Staving off major disability and enhancing the quality of later years in older adults is just a matter of taking a daily 20-minute walk, reveal the results of the Lifestyle Interventions and Independence for Elders (LIFE) Study, conducted by researchers at Yale School of Medicine in collaboration with seven other institutions around the country. The study is published in the May 27 issue of the Journal of the American Medical Association.
Mobility, the ability to walk without assistance, is key to functioning independently. Reduced mobility is common in older adults and is a risk factor for illness, hospitalization, disability, and death.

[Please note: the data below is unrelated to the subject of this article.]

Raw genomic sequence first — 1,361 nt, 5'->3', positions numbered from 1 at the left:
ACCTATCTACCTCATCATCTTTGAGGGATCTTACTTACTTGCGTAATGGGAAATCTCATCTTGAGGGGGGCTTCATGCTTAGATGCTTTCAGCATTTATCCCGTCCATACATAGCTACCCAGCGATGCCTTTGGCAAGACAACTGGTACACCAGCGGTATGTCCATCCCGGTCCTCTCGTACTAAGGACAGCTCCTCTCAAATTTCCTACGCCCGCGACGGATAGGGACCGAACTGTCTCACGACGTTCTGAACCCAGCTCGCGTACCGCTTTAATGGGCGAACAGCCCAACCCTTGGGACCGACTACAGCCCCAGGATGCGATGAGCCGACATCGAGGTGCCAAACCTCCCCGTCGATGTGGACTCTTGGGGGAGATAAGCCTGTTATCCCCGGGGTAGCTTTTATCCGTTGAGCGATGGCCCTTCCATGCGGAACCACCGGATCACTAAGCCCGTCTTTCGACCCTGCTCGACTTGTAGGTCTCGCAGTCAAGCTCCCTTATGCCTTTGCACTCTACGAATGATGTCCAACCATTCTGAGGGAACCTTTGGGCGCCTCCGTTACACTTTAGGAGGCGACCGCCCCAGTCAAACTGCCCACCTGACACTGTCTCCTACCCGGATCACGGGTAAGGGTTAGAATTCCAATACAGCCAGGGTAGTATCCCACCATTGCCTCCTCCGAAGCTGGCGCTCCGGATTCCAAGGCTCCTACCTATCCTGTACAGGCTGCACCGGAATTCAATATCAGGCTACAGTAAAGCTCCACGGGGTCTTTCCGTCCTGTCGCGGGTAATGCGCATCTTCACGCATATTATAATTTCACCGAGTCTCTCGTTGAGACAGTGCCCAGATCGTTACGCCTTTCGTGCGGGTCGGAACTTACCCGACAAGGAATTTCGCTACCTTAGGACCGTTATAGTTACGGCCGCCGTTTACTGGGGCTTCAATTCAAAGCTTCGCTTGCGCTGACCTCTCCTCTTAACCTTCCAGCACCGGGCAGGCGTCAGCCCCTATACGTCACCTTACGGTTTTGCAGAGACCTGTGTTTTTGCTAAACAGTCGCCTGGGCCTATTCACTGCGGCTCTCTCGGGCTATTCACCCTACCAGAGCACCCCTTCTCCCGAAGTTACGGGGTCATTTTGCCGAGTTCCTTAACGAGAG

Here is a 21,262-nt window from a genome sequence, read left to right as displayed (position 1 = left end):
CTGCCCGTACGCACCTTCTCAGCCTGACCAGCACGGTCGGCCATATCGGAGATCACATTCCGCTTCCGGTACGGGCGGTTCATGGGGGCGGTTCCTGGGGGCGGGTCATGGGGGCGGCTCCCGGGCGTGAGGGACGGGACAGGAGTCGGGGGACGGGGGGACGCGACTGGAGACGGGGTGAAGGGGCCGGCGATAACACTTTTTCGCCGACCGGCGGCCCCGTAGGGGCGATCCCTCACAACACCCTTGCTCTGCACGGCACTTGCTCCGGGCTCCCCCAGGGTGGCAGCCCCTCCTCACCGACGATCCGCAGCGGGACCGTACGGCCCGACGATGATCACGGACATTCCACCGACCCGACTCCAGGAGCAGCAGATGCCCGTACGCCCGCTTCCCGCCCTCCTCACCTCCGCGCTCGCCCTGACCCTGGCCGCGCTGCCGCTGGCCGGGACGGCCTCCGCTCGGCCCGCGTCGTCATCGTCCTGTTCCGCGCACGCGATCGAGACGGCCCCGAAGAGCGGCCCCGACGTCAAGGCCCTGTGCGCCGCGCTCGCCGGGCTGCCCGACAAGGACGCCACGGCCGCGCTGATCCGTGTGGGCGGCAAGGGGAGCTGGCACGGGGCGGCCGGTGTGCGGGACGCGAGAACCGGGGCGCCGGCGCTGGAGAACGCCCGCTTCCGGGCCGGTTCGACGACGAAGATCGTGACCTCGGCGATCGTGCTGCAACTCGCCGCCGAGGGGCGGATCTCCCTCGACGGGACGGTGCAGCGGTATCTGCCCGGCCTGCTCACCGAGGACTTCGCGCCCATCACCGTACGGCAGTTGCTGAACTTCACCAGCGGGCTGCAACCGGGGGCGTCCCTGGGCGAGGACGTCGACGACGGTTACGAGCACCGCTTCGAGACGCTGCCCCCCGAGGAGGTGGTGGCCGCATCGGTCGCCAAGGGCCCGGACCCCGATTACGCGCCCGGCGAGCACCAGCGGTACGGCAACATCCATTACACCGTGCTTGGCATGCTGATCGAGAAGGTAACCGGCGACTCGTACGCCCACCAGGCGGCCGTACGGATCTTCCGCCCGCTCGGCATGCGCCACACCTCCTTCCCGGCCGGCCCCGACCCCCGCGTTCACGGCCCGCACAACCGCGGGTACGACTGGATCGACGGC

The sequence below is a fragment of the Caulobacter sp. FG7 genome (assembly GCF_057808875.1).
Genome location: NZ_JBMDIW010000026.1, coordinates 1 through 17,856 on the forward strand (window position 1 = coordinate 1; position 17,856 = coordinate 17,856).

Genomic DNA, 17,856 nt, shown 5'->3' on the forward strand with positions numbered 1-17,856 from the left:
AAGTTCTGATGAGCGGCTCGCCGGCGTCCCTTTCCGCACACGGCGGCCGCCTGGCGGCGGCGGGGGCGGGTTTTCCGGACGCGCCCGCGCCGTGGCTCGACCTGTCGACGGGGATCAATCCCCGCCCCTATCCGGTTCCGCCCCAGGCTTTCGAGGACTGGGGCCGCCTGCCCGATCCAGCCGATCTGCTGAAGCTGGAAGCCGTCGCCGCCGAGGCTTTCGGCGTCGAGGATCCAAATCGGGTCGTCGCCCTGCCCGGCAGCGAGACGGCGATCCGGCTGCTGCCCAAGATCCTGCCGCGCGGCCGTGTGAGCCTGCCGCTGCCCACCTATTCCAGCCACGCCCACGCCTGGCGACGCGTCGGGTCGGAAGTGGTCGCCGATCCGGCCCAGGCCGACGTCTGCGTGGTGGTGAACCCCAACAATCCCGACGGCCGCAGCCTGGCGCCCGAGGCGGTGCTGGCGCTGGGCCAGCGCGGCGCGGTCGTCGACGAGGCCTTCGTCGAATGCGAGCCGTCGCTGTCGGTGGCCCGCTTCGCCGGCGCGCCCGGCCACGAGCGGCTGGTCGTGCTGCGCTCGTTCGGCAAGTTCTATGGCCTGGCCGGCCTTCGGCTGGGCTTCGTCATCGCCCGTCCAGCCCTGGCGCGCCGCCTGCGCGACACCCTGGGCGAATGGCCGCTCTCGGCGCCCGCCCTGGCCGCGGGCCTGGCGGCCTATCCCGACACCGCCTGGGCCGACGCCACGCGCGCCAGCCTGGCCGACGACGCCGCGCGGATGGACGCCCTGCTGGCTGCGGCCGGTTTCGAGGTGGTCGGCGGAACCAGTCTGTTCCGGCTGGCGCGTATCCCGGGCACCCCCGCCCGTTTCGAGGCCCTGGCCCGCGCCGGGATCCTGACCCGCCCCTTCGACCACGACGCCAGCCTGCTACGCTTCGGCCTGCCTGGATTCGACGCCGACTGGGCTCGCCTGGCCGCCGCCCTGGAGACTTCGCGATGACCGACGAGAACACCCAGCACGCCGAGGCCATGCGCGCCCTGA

The LIFE study is the largest randomized controlled trial ever conducted on physical activity and health education in older adults. Coordinated at the University of Florida, Gainesville, the study enrolled 1,635 sedentary men and women aged 70 to 89 who led sedentary lifestyles and were at risk of mobility disability. Participants were recruited from urban suburban, and rural communities around the country, and randomly assigned to either a structured, moderate-intensity physical activity program, or to a health education program focused on topics related to successful aging. The trial examined whether physical activity prevents or delays mobility disability.